Can people who are asymptomatic spread coronavirus?


The World Health Organization incited backlash from public health officials during a news conference on June 8 when Maria Van Kerkhove, the WHO’s technical lead for the COVID-19 response, said it’s “very rare” for asymptomatic carriers of COVID-19 to spread the virus. The statement came after Kerhove said that in countries tracking asymptomatic cases, they are “following contacts and they’re not finding secondary transmission onward.”

A day later, the WHO backtracked and clarified the statement, with Kerkhove noting that the WHO “actually doesn’t have that answer yet,” regarding if — and how often — asymptomatic carriers of COVID-19 spread the virus.

Now, many people are confused about whether or not asymptomatic carriers can spread COVID-19 — but the question isn’t really about that. It’s safe to assume that asymptomatic carriers can spread the disease, based on early and ongoing studies about the nature of COVID-19. 

The bigger question is about how contagious these cases really are — especially now that the US is seeing a massive surge in cases after lockdown restrictions loosened.

Remember that information about the novel coronavirus changes rapidly: We are presented with new facts every day. This article discusses the concept of asymptomatic COVID-19 cases at the time of writing, and we’ll update this story as more information becomes available.

What it means to be an asymptomatic carrier 

If you’re an asymptomatic carrier of a disease, it means you have the disease but don’t show any symptoms

In the case of COVID-19, this can be a serious threat because of the way this virus spreads: People who are unaware that they have the virus may not stay home or take precautions, such as wearing a mask or staying six feet apart from others, when they leave their homes

There’s a lot of confusion about what “asymptomatic” really means — part of that comes from a lack of data about asymptomatic COVID-19 carriers, but a large part of that stems from the many different uses of the word “asymptomatic.” 

People can contract the novel coronavirus and be truly asymptomatic — meaning the virus infects them and runs its course without ever producing symptoms. 

Then there are people who are “presymptomatic,” which refers to the time period between infection and appearance of symptoms. With many viruses, people are contagious during presymptomatic phases, and we know this to be true about COVID-19

Someone may be presymptomatic for several days, and if that person wasn’t self-isolating during the presymptomatic phase (which, naturally, isn’t top-of-mind), they could have passed the virus onto everyone they came into close contact with.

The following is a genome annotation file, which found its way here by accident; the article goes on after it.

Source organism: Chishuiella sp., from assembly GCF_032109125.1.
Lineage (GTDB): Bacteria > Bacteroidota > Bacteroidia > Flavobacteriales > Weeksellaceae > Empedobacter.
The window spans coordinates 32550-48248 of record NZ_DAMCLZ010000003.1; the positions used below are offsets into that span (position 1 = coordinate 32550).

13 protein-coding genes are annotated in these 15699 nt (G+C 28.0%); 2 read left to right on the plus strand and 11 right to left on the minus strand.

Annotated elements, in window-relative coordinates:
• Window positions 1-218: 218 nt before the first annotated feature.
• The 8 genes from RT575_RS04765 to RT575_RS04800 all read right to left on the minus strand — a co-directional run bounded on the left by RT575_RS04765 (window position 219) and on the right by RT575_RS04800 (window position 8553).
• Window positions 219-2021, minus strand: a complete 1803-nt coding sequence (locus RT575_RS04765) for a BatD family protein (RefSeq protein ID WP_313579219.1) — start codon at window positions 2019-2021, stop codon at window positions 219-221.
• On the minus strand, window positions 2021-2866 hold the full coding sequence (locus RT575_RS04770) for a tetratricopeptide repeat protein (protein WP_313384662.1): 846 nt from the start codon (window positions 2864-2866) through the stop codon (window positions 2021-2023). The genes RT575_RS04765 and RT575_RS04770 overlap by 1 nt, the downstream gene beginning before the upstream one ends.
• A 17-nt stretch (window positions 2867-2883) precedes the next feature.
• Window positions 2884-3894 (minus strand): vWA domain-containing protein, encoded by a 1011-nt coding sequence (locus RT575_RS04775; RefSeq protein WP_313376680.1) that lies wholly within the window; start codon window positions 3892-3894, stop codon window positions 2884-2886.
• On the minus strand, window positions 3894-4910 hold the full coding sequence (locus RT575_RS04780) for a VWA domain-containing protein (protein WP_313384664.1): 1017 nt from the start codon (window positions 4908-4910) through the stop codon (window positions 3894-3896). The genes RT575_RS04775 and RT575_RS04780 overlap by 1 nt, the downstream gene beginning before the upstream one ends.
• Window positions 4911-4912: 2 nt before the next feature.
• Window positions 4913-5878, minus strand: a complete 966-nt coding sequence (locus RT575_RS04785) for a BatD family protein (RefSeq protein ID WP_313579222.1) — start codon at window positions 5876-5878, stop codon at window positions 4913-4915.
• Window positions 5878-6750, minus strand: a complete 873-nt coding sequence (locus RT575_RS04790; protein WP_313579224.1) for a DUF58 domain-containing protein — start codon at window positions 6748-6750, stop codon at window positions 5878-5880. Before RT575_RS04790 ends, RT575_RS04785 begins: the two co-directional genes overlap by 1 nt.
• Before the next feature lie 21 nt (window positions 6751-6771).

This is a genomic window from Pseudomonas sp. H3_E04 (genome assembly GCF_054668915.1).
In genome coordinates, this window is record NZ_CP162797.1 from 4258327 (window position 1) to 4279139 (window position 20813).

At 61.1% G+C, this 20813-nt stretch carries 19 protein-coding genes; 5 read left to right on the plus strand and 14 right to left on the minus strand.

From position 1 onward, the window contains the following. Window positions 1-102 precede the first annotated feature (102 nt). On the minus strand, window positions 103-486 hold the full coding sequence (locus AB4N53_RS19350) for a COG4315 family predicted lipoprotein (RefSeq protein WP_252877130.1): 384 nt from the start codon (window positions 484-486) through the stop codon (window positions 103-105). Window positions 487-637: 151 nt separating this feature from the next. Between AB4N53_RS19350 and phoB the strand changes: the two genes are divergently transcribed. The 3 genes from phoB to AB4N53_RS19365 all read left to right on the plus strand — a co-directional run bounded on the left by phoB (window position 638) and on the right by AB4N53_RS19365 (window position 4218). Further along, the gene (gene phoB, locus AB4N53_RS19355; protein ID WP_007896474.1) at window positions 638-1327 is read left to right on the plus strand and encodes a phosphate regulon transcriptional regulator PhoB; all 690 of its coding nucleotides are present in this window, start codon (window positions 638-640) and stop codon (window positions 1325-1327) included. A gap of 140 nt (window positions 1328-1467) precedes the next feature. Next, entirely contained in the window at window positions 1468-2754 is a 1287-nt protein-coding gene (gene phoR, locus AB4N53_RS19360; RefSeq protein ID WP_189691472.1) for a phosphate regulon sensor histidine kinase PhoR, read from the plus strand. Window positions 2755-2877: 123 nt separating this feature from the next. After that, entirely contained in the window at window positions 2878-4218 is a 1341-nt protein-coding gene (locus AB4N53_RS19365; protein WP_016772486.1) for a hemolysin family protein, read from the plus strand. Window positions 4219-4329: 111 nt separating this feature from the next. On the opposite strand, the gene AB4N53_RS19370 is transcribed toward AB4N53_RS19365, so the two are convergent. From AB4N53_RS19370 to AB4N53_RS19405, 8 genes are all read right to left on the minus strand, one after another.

Finally, there are mild cases of COVID-19, in which an infected person might show acute symptoms, such as a light cough, some mild body aches or other symptoms typical of the common cold. These people may never know they have COVID-19 because their symptoms aren’t severe enough to warrant a test, thus they never receive a diagnosis.

People with mild cases may not feel sick enough to stay home from work or avoid running errands. After all, life doesn’t stop for a common cold — pre-pandemic, it was pretty common to go about your daily obligations despite a mild cold, and many people still operate with that mindset. 

“Asymptomatic” has been used to describe all of the above scenarios, which doesn’t help the case for figuring out whether asymptomatic transmission of COVID-19 is significant or not.

Can asymptomatic people spread COVID-19? 

Generally, asymptomatic people can spread the disease they have. This is thought to be true for the novel coronavirus, too, although officials don’t yet know how common the spread of COVID-19 by asymptomatic carriers is. 

Studies have shown that people can be contagious in the first several days of having the virus, before they show symptoms. One study actually estimated that more than 40% of novel coronavirus cases were transmitted in the presymptomatic phase. And, in a study that analyzed samples from sailors on the USS Theodore Roosevelt, about 20% of infected people reported that they never developed symptoms.

A survey from the CDC reports that 54% of people who tested positive for COVID-19 couldn’t recall how they got it. The remaining 46% of respondents who tested positive reported that they had close contact with someone who was sick, such as a family member, before they developed the disease. 

This indicates that the majority of people could have contracted COVID-19 from an asymptomatic person they’d been in close contact with, or from a symptomatic passer-by, such as someone who coughed near you at the grocery store. 

The report concludes by saying this ambiguity “underscores the need for isolation of infected persons, contact tracing and testing during ongoing community transmission, and prevention measures including social distancing and use of cloth face coverings.”

So, it’s clear that people can contract the disease but remain symptomless. It’s also clear that people who do develop symptoms could potentially spread the virus before they knew they had it.

 How many people with coronavirus are asymptomatic?

Estimates as to the percentage of asymptomatic coronavirus cases vary widely. Experts have estimated that anywhere from 25% to 80% of people with COVID-19 never develop symptoms. Here’s a look at some of the research surrounding asymptomatic COVID-19: